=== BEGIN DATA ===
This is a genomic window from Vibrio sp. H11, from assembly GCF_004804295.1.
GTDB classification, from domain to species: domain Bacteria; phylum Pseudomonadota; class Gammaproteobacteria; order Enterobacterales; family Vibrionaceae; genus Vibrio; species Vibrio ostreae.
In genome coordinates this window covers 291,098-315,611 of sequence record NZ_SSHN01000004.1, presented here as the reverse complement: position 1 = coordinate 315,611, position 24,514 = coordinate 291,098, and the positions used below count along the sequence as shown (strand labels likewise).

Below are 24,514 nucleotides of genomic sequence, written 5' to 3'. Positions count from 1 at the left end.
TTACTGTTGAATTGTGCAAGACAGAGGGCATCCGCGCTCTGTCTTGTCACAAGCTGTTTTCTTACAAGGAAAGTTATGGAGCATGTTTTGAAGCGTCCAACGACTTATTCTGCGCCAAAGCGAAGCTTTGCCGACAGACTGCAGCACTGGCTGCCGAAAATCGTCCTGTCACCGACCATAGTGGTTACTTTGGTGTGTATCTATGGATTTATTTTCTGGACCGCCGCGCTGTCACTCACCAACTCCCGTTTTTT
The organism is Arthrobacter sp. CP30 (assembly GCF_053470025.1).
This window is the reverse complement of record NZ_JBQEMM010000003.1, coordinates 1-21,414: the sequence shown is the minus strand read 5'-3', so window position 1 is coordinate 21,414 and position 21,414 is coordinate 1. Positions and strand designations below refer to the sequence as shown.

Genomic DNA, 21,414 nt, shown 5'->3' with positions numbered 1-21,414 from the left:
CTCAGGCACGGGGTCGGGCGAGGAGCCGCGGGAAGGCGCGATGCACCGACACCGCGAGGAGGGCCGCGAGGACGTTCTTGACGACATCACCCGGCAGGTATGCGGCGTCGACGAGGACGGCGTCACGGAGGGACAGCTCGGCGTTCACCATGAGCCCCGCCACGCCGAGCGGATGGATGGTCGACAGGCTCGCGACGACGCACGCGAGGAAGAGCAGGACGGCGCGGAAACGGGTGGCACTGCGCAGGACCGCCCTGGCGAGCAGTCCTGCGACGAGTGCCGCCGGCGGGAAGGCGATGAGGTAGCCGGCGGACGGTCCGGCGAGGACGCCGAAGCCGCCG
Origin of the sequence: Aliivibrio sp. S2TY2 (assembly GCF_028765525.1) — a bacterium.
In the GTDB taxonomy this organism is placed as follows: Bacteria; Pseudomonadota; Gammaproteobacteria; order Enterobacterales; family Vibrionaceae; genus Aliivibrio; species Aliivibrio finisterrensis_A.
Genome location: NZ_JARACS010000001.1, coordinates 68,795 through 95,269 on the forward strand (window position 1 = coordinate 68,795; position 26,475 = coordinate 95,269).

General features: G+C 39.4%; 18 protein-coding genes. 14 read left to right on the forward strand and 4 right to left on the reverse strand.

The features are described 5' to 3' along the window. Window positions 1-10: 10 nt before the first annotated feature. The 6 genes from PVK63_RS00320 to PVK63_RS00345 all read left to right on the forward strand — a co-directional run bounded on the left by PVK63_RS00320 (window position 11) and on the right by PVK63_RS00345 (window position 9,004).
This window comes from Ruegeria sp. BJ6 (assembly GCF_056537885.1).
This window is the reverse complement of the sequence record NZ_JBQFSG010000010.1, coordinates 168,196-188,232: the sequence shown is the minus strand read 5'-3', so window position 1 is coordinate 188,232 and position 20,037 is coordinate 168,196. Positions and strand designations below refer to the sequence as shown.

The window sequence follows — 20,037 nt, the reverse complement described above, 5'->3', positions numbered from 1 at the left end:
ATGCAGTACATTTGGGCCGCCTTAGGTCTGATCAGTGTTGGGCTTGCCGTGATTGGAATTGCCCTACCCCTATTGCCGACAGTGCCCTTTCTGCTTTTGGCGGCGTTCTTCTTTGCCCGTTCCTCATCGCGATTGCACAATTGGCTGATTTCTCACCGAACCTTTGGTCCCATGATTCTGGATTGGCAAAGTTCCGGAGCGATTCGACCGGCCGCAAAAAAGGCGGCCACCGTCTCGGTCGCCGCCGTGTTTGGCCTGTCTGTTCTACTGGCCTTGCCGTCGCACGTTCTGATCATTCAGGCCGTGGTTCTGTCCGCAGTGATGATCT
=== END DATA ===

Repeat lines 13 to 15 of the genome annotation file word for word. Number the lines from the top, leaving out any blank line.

General features: G+C 39.4%; 18 protein-coding genes. 14 read left to right on the forward strand and 4 right to left on the reverse strand.

The features are described 5' to 3' along the window. Window positions 1-10: 10 nt before the first annotated feature. The 6 genes from PVK63_RS00320 to PVK63_RS00345 all read left to right on the forward strand — a co-directional run bounded on the left by PVK63_RS00320 (window position 11) and on the right by PVK63_RS00345 (window position 9,004).
This window comes from Ruegeria sp. BJ6 (assembly GCF_056537885.1).